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How GDPR Requirements Affect AI and Data Collection

GDPR requirements could limit the amount of data that artificial intelligence platforms can learn from, but there may be a security upside.

GDPR requirements are here and making waves--especially when it comes to artificial intelligence. 

If you've spent any time online, you've likely received several emails recently from online services outlining how personal data is collected, stored and used. These emails stem from implementation of the European Union General Data Protection Regulation (GDPR), which is among the world’s toughest online privacy rules. U.S. companies are subject to GDPR compliance if they collect personal data from anyone in an EU country.

The new regulations are designed to give Internet users more control over what is collected and shared about them. Organizations that don't meet the GDPR requirements face punishments including fines of up to 4 percent of global revenue. Data released by Alert Logic on May 24--the day before the GDPR requirements went into effect--showed that only 7 percent of companies were on track to achieve compliance with GDPR. The majority of firms that weren't ready for GDPR cited a lack of expert staffers as the reason for their noncompliance, according to the data, which came from the Crowd Research Partners’ 2018 GDPR Compliance Report. Budgetary limits and a lack of understanding of the requirements of GDPR were also given as reasons for noncompliance.

Impacts on AI and Data Availability

Ready or not, the impact of GDPR will be far reaching, and one area that will feel the effects sooner rather than later is artificial intelligence.

"GDPR will, undoubtedly, have an impact on the development and use of AI technology," said K.J. Dearie, a product specialist and consultant for Termly.

Companies subject to the European legislation will need to get explicit permission from users when they seek to collect, process, store, transfer, or otherwise use their data — and data is what AI needs to learn.

"AI relies on data for training — the larger the volume and the more specific the data, the smarter the AI," said Bassam Khan, vice president of product marketing at the IT analytics firm ControlUp.

And the more data available for machine learning, the better a system's predictions will be.

"As artificial intelligence is built on droves and droves of data, companies that utilize AI will have an added barrier to deploying this technology," Dearie said.

ControlUp believes that the GDPR requirements for a subject's "right to access" and "right to erasure" of personal data is relevant only to machine learning platforms that retain personal data, Khan said. The ControlUp model learns from and then discards training data, for example.

For companies subject to GDPR requirements, users who interact with the company's AI will need to be informed of the data being gathered, and then have to give their consent for that data gathering. "With this step being mandated by the GDPR, companies can no longer encourage interactions between website visitors and AI features without considering who that customer is and if they have given their consent to have their data collected," Dearie said.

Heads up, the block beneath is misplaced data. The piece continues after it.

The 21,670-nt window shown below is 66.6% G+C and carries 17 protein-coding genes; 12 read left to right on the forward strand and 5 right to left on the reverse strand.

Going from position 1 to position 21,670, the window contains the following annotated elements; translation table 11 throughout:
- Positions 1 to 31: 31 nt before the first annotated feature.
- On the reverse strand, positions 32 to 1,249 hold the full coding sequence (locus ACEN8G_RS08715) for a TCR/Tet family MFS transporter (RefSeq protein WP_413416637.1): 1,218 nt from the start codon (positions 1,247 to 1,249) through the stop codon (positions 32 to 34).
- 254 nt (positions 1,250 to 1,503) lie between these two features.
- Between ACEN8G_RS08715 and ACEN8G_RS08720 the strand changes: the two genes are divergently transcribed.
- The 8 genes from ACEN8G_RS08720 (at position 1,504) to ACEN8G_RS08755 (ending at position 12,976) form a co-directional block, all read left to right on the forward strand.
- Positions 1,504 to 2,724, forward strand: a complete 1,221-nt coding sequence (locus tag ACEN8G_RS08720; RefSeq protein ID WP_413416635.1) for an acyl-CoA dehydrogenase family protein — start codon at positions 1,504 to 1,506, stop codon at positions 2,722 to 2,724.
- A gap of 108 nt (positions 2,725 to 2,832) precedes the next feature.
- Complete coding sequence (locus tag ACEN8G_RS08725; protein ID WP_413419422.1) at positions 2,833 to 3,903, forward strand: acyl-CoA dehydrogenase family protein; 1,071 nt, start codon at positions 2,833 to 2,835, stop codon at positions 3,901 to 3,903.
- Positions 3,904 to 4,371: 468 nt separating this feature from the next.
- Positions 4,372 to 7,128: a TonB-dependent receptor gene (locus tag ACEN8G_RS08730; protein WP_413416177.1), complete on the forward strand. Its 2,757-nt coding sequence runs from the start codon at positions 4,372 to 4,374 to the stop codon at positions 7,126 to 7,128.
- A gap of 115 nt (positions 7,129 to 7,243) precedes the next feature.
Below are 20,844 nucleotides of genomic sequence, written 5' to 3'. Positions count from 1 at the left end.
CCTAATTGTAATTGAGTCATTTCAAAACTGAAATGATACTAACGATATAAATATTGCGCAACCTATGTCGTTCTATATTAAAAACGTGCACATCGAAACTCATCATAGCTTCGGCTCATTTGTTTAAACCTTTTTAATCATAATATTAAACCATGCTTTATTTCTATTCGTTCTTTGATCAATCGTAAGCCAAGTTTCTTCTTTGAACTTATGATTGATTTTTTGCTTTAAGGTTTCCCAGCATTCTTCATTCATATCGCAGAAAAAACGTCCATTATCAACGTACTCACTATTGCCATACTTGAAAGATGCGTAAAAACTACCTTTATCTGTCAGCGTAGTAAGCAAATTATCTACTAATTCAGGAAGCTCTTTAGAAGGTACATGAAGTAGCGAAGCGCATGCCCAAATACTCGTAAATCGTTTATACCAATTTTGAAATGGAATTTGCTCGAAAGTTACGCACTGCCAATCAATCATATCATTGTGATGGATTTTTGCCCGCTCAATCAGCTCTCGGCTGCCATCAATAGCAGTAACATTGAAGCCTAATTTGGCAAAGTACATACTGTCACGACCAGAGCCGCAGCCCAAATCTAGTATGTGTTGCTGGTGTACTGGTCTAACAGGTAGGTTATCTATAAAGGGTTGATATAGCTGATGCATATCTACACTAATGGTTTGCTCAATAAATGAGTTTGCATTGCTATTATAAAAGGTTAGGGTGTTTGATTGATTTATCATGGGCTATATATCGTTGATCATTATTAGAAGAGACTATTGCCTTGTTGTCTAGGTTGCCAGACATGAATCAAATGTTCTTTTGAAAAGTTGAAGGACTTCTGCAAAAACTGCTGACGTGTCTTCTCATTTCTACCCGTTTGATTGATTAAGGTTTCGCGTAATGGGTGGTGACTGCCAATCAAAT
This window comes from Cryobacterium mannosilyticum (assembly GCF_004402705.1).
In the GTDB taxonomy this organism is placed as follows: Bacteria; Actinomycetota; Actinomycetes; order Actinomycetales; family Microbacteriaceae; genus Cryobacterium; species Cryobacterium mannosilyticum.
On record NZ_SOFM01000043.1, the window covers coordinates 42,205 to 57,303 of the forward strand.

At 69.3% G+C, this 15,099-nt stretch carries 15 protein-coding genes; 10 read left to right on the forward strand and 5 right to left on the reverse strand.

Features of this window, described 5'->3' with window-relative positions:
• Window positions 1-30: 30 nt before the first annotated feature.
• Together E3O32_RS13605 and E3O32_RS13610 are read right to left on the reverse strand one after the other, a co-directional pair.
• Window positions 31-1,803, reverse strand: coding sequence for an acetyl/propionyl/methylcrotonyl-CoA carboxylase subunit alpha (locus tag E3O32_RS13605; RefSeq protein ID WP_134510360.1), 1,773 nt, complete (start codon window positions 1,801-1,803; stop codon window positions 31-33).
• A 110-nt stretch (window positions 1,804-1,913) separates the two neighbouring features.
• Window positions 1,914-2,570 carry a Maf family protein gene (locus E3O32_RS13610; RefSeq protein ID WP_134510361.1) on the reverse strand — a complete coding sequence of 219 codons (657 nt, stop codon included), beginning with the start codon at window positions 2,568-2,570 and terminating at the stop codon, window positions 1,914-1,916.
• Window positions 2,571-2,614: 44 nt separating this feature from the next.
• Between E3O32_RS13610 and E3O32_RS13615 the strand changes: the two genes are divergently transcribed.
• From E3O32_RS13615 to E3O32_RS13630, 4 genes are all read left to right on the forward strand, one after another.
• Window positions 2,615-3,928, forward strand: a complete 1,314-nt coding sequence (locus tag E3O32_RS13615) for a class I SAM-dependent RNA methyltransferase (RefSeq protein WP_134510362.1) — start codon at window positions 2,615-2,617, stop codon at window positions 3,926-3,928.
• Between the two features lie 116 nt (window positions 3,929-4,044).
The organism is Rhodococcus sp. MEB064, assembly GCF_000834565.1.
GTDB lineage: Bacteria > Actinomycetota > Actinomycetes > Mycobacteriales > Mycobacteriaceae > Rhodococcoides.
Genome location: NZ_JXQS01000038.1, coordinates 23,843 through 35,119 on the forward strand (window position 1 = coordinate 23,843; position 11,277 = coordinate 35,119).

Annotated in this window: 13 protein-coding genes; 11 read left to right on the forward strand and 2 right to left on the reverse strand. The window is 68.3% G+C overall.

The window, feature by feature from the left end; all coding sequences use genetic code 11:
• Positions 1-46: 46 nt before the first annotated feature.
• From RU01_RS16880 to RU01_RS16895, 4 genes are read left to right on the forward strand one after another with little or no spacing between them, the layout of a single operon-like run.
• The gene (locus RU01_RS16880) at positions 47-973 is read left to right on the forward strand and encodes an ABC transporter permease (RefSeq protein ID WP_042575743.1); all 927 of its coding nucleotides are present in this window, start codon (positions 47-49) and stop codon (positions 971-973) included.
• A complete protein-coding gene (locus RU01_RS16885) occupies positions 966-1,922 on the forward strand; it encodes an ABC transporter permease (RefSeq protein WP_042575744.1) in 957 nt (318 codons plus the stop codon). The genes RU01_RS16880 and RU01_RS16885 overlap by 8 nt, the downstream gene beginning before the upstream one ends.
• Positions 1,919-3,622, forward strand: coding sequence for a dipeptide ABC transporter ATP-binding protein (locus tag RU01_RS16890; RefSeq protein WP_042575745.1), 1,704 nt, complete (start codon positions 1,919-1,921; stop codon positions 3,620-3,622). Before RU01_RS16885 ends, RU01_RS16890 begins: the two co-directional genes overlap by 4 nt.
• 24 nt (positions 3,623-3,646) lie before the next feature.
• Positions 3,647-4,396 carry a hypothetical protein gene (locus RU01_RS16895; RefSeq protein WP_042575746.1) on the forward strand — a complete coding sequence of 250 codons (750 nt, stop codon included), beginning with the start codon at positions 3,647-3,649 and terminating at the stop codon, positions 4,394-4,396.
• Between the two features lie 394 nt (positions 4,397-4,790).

"With respect to processing that has direct legal effects on the customer, such as credit applications, e-recruiting or workplace monitoring, the GDPR will limit the usefulness of AI for these purposes," said Lily Li, a privacy lawyer based in Irvine, California who focuses on privacy and cybersecurity law. Under Article 22 and Recital 71, companies would generally need to get explicit consent from all parties involved, a time-consuming process.

Human oversight will be critical in teaching machines how to tell which GDPR regulations need to be followed and which do not, ControlUp's Khan said. "With GDPR, system admins will have to consider a platform that can expedite the sorting of good versus bad data with new GDPR rules based on evaluating the source of its data. IT operations that use third-party data may see an increase in cost or new policies as the world pauses to consider the sources of data and the legal risks they face by using it.

The GDPR Upside for AI

All of this is not to say that there won't be any upside to GDPR when it comes to AI. In fact, Termly's Dearie believes that harmony between GDPR and AI can be established.

"For instance, AI may well be employed as the means by which companies obtain necessary user consent, and can be used to create an interactive experience between the consumer and the site that facilitates a better understanding of that site’s data privacy practices for the user," Dearie said.

And, longer term, there may be benefits for fraud detection, as well, said Li, the privacy lawyer.

"With respect to fraud prevention and breach detection, the GDPR will increase the usefulness of AI," Li said. "Since AI detection of cyber threats will likely protect the rights of customers, and serves legitimate interests as recognized in Recital 47, GDPR will spur investments in AI cybersecurity."



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